The Australia-Indonesia Centre are its supporters are funding collaborative research in energy, health, infrastructure, urban water, and food and agriculture. Here are some highlights.
Small urban ‘rain gardens’ are popping up all around Australia and Indonesia to keep waterways free from pollutants, stop flooding and erosion, and to grow food.
Although they may look similar to a normal garden, beneath the surface rain gardens are a sandwich of layers of sand, gravel, roots and microbes through which polluted water passes and clean water exits, which can then be used for irrigation or washing.
Researchers at Swinburne University of Technology are working on:
- Gravitational waves—looking further
- Lenses a fraction of a hair’s width, faster communication and better solar cells
- Quantum computers with photons
- Tuning out our internal voices
- Harnessing the data from everything that’s online
Saliva or blood tests may one day be used to detect when we’re too tired to drive or think clearly.
A team of scientists has found specific biological markers (biomarkers) linked to reduced alertness, including eye movement patterns, blood-based metabolites, chemiresistor signal responses and various speech parameters.
If these can be used to develop a test, they hope to see it on the road and in the workplace within the next two-to-five years. Continue reading Towards a portable test for tiredness
Assessing ageing bridges just got safer and easier, thanks to a high-tech radar device that fits inside a suitcase.
Developed by Dr Lihai Zhang of The University of Melbourne as part of a collaborative research project supported by The Australia-Indonesia Centre, the IBIS-S radar technology can scan a bridge in 15 minutes from a kilometre away with an accuracy of 0.01mm, quickly assessing its condition and stability.
Across America lives have been improved by Australian inventions—the cervical cancer vaccine, the bionic eye, gum that repairs tooth decay. What’s next?
Extended wear contact lenses for healthier eyes
Some 30 million Americans use contact lenses. Today they can wear a single pair for up to 30 consecutive days and nights, safely and comfortably thanks to the work of CIBA Vision and CSIRO, Australia’s national science agency.
Contact lenses were once rigid and had to be taken out every night. In 1991, a team of researchers from CSIRO, the University of New South Wales, and the Vision Cooperative Research Centre joined forces with CIBA Vision in the US, and Novartis in Switzerland, to create a better contact lens.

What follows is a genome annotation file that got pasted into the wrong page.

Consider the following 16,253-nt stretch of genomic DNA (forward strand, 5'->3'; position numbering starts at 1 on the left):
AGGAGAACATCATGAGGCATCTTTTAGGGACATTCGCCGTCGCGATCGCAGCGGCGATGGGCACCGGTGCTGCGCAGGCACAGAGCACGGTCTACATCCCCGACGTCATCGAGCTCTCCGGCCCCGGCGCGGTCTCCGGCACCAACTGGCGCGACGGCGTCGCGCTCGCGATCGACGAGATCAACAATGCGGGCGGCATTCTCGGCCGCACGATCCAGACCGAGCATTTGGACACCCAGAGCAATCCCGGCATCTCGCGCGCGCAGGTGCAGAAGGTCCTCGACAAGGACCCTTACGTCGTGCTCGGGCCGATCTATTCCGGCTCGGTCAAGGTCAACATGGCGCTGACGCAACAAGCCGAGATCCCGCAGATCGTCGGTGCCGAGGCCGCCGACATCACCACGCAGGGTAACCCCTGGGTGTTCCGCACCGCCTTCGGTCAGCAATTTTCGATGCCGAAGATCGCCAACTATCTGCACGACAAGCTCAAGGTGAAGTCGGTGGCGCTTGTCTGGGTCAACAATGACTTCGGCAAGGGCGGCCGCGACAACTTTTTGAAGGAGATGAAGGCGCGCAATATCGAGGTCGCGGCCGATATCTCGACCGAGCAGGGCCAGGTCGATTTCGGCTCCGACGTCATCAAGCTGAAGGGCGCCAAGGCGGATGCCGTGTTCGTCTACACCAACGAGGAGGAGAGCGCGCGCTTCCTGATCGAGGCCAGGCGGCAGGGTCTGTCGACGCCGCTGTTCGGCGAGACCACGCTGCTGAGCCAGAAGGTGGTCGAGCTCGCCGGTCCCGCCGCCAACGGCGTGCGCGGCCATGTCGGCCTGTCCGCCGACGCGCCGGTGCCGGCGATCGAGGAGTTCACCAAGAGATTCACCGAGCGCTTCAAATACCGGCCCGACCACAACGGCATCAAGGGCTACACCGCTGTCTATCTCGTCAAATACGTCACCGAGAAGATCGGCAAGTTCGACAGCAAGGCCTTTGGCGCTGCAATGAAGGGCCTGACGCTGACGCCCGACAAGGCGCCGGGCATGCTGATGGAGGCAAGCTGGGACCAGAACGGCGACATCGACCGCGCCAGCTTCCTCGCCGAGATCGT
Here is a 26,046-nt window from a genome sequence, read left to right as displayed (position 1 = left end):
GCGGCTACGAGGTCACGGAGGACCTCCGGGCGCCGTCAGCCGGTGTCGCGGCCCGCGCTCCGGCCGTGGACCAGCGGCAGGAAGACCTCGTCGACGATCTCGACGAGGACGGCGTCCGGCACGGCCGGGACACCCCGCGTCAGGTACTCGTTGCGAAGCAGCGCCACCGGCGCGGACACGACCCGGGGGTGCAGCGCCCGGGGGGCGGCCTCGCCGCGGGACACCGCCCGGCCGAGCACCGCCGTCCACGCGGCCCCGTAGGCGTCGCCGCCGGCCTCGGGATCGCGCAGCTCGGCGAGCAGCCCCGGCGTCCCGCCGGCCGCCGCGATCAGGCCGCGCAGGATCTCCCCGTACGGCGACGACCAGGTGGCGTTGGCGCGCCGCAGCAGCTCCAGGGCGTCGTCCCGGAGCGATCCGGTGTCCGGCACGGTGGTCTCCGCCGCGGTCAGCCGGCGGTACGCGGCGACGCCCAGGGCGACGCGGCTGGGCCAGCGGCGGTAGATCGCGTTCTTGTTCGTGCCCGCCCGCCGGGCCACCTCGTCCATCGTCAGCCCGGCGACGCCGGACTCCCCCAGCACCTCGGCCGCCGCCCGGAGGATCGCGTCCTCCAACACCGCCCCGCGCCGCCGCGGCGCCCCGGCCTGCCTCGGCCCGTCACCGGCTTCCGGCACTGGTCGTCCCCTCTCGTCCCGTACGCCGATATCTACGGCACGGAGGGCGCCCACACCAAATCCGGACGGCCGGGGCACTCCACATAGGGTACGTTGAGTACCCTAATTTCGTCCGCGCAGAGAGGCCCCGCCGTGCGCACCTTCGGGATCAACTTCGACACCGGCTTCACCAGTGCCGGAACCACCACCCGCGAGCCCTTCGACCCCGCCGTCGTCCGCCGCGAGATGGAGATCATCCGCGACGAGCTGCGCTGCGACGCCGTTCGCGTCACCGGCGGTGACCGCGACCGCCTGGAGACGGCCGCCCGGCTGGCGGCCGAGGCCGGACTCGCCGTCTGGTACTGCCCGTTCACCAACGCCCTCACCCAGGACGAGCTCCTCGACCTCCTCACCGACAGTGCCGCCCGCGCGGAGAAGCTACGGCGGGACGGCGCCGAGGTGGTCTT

In lands ‘of droughts and flooding rains,’ predicting the weather means saving both lives and livelihoods.
The work of Indonesian and Australian scientists, which began with a visit to Jakarta in 1981 by climate scientist Professor Neville Nicholls, has given the countries the ability to forecast rain in the dry season, and during the lead up to the wet season. This means the fires, haze, and food shortages that often go hand in hand with droughts can be predicted—and planned for.
From 2016 a specially-equipped standard railcar will be rocking and rolling along the tracks of East Java. It will have carefully positioned sensors to detect its movement during normal operation, including its displacement and vibration.
The railcar instrumentation has been designed by Monash University’s Institute of Rail Technology to provide data on the condition of the track. This will allow engineers to accurately estimate safe loads and running speeds.
Port cities can be lively, vibrant hives of activity—the hub of a nation’s economic health—if they’re planned well.
Indonesia’s busiest port, Tanjung Priok, has roughly two and a half times the container traffic as the Port of Melbourne. But it also has a reputation as one of the least efficient ports in Asia. Indonesian President Joko Widodo has recognised the need to transform the nation’s ports and plans to develop 24 new ports by 2019. One recently established, state-of-theart port is Teluk Lamong in Surabaya.
In 2014, residents of Yogyakarta started growing and releasing mosquitoes. It’s counter-intuitive, but the mosquitoes carry Wolbachia bacteria, which reduces the risk of them spreading dengue fever.
Over a number of weeks, mosquitoes with Wolbachia breed with local mosquitoes and pass the bacteria on to their offspring until almost all mosquitoes in the area carry the disease-blocking microbes.